Pre_GI: SWBIT SVG BLASTN

Query: NC_011094:2172271 Salmonella enterica subsp. enterica serovar Schwarzengrund str

Lineage: Salmonella enterica; Salmonella; Enterobacteriaceae; Enterobacteriales; Proteobacteria; Bacteria

General Information: This serovar is the predominant cause of Salmonellosis in Southeast Asia, a major source of imported food products to the USA. It was also the cause of the first recognized outbreak of fluoroquinolone-resistant salmonellosis in the USA. Recent reports suggest that high-level fluoroquinolone resistance is emerging in S. Schwarzengrund in different parts of the world. This group of Enterobactericiae have pathogenic characteristics and are one of the most common causes of enteric infections (food poisoning) worldwide. They were named after the scientist Dr. Daniel Salmon who isolated the first organism, Salmonella choleraesuis, from the intestine of a pig. The presence of several pathogenicity islands (PAIs) that encode various virulence factors allows Salmonella spp. to colonize and infect host organisms. There are two important PAIs, Salmonella pathogenicity island 1 and 2 (SPI-1 and SPI-2) that encode two different type III secretion systems for the delivery of effector molecules into the host cell that result in internalization of the bacteria which then leads to systemic spread.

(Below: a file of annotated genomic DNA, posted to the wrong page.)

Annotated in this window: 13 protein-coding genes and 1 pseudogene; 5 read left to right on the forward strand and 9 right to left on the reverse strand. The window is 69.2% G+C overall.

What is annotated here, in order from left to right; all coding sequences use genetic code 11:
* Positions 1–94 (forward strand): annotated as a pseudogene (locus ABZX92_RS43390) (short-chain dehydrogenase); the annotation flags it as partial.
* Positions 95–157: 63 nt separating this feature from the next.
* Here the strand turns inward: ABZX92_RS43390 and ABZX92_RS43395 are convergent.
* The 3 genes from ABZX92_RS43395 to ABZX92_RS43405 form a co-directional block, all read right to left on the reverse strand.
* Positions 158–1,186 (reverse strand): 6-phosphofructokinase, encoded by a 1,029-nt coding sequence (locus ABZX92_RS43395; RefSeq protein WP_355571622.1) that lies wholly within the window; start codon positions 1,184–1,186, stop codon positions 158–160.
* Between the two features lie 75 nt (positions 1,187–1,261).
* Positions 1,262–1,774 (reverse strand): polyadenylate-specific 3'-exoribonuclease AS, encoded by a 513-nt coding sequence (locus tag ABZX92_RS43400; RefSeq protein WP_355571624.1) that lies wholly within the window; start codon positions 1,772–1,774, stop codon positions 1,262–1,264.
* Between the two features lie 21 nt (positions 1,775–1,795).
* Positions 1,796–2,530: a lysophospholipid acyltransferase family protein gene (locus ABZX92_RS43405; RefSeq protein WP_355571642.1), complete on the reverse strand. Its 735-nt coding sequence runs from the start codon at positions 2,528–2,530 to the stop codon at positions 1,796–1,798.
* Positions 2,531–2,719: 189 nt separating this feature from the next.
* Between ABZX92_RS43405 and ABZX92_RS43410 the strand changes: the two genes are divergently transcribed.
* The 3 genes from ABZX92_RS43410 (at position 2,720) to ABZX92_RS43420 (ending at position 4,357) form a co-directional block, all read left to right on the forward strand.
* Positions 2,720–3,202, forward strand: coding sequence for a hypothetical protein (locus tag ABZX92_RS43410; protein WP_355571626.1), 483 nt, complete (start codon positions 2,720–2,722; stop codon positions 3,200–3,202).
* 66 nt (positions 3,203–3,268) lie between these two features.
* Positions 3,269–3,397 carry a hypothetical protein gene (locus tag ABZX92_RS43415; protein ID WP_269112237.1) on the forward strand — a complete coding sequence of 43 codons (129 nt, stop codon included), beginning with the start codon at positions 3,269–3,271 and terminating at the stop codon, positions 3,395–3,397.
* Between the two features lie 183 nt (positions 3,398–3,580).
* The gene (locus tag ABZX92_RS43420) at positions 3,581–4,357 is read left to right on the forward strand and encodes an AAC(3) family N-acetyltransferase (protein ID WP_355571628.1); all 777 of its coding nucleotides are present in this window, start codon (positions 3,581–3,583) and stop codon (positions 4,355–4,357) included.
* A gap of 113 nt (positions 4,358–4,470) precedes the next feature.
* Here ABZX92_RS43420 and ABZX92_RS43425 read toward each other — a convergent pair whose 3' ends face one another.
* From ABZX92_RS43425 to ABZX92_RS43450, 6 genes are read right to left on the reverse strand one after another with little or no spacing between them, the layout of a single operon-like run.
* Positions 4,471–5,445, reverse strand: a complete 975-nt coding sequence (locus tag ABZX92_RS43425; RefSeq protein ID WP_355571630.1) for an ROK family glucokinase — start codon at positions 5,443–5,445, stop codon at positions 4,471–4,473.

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BLASTN Alignment.txt

Subject: NC_009009:1792317 Streptococcus sanguinis SK36, complete genome

Lineage: Streptococcus sanguinis; Streptococcus; Streptococcaceae; Lactobacillales; Firmicutes; Bacteria

General Information: This strain was isolated from human dental plaque in 1980 and is virulent in a rat model. Indigenous oral bacteria that causes dental decay and possibly endocarditis. Most streptococci are facultative anaerobes, and some are obligate anaerobes. Serologic grouping is based on antigenic differences in cell wall carbohydrates, in cell wall pili-associated protein, and in the polysaccharide capsule in group B streptococci. This microbe is found associated with human oral bacterial communities and can colonize the dental surfaces, aiding other organisms in attachment. Progression of caries and periodontal disease are associated with this microbe as is endocarditis which can lead to death.